Schmit's latest album, Expando, was released on October 20, 2009.
Timothy has three children: a daughter by his first wife and a daughter and son by his present wife.
|Year||Album details||Peak positions|
|1984||Playin' It Cool
|1990||Tell Me the Truth
|2001||Feed the Fire
|"—" denotes releases that did not chart|
|US Main||US AC||CAN||CAN AC|
|1982||"So Much in Love"||59||—||27||—||—||Playin' It Cool|
|1984||"Playin' It Cool"||101||—||—||—||—|
|1987||"Boys Night Out"||25||17||—||69||—||Timothy B.|
|1988||"Don't Give Up"||—||—||30||—||22|
|"—" denotes releases that did not chart|
- Eder, Bruce. "Timothy B. Schmit > Biography". allmusic. Retrieved 2011-07-01.
- Eder, Bruce. "Randy Meisner > Biography". allmusic. Retrieved 2009-11-14.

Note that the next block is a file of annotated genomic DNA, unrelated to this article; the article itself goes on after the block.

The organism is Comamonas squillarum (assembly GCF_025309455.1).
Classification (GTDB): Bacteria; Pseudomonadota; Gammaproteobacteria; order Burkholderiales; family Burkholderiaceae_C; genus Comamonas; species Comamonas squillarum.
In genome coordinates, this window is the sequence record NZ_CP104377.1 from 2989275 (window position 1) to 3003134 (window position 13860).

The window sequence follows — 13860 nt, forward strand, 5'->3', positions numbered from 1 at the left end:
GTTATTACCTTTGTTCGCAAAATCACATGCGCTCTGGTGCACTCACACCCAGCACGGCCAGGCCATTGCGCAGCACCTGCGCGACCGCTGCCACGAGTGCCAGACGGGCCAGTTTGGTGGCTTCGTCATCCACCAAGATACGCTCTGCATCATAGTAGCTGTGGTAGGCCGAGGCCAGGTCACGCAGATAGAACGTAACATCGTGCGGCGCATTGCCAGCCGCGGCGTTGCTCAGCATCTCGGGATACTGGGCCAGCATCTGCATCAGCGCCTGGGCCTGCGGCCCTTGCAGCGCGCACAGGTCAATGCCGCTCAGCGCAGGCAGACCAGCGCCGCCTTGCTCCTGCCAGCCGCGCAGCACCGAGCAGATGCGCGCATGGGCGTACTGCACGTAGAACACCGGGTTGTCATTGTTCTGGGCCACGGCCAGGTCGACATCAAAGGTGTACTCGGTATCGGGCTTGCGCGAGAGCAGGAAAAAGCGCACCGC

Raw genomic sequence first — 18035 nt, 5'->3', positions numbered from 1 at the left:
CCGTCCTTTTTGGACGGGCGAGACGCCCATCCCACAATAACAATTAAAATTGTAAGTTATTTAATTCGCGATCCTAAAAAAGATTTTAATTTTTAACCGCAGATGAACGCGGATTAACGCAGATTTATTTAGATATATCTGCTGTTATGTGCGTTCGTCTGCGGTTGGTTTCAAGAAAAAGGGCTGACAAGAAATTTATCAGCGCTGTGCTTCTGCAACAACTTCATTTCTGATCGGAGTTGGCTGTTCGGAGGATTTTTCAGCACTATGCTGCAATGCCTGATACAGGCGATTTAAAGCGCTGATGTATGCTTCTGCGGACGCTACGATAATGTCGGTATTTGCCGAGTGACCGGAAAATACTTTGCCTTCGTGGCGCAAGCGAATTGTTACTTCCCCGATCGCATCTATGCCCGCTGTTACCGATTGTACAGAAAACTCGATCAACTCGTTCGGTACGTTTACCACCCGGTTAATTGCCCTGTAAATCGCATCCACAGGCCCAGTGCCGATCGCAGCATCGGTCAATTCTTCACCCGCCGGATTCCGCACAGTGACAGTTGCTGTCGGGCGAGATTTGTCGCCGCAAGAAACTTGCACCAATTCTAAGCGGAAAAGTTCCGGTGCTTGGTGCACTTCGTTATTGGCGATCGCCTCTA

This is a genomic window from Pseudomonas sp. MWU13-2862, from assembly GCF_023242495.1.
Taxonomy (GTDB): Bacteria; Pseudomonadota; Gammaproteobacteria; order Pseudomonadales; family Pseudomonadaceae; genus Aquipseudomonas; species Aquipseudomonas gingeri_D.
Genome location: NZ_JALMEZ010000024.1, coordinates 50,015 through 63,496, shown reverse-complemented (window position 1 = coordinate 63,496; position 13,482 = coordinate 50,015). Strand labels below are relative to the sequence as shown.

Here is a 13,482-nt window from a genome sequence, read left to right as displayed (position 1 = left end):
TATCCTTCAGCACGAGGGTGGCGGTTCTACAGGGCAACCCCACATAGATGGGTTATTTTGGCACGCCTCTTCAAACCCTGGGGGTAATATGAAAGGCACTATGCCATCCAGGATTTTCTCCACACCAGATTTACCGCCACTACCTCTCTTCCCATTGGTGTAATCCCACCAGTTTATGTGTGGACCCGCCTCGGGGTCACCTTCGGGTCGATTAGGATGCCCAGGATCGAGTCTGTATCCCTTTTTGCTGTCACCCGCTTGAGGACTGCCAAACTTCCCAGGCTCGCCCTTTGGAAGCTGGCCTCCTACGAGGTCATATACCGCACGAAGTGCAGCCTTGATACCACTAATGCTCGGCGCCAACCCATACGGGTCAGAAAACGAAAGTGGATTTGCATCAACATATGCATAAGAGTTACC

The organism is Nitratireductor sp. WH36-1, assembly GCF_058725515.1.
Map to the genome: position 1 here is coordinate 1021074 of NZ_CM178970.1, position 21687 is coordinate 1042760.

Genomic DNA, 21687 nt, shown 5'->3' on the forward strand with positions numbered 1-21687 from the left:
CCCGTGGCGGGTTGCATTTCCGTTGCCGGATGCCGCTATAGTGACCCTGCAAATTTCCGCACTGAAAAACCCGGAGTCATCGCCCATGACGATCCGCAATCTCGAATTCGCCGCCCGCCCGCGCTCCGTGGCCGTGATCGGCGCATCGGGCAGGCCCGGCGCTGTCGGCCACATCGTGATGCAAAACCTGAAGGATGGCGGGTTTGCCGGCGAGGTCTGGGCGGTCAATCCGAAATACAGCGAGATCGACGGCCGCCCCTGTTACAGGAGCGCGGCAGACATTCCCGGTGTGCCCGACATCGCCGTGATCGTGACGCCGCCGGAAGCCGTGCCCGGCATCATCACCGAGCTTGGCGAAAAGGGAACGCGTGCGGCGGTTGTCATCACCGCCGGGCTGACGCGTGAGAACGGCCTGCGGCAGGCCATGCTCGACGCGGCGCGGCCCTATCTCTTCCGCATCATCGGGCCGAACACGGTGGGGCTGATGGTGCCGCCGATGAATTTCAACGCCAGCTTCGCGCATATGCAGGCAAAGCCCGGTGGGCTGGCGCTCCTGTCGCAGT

- DeGagne, Mike. "Luna Sea > Review". allmusic. Retrieved 2009-11-15.
- "SteelyDan.com". Retrieved 2013-10-28.
- Sweeting, Adam. Andrew Gold obituary. The Guardian. 6 June 2011. Retrieved 15 September 2011.
- "Never Let Her Slip Away". Johnnie Walker's Sounds of the 70s. BBC Radio 2. 5 Feb 2012.
- O'Neal, Sean. R.I.P. Andrew Gold, songwriter of "Lonely Boy" and The Golden Girls theme. The A.V. Club. 6 June 2011. Retrieved 14 August 2013.
- Singer/Songwriter Andrew Gold Dies. Contactmusic. 6 June 2011. Retrieved 15 September 2011.
- Drive with Russell Woolf; Andrew Gold - Lonely Boy. Australian Broadcasting Corporation. 16 June 2011. Retrieved 14 August 2013.
- "Timothy B. Schmit Biography". Timothybschmitonline.com. Retrieved 2014-05-24.
- "Timothy B. Schmit went from envying the Eagles to becoming one". LancasterOnline.com. Retrieved June 10, 2014.
- "Timothy B. Schmit Online Fun Facts". Timothybschmitonline.com. Retrieved 2014-05-24.
- Whitburn, Joel (2011). Top Pop Singles 1955–2010. Record Research, Inc. p. 789. ISBN 0-89820-188-8.
- Timothy B Schmit official website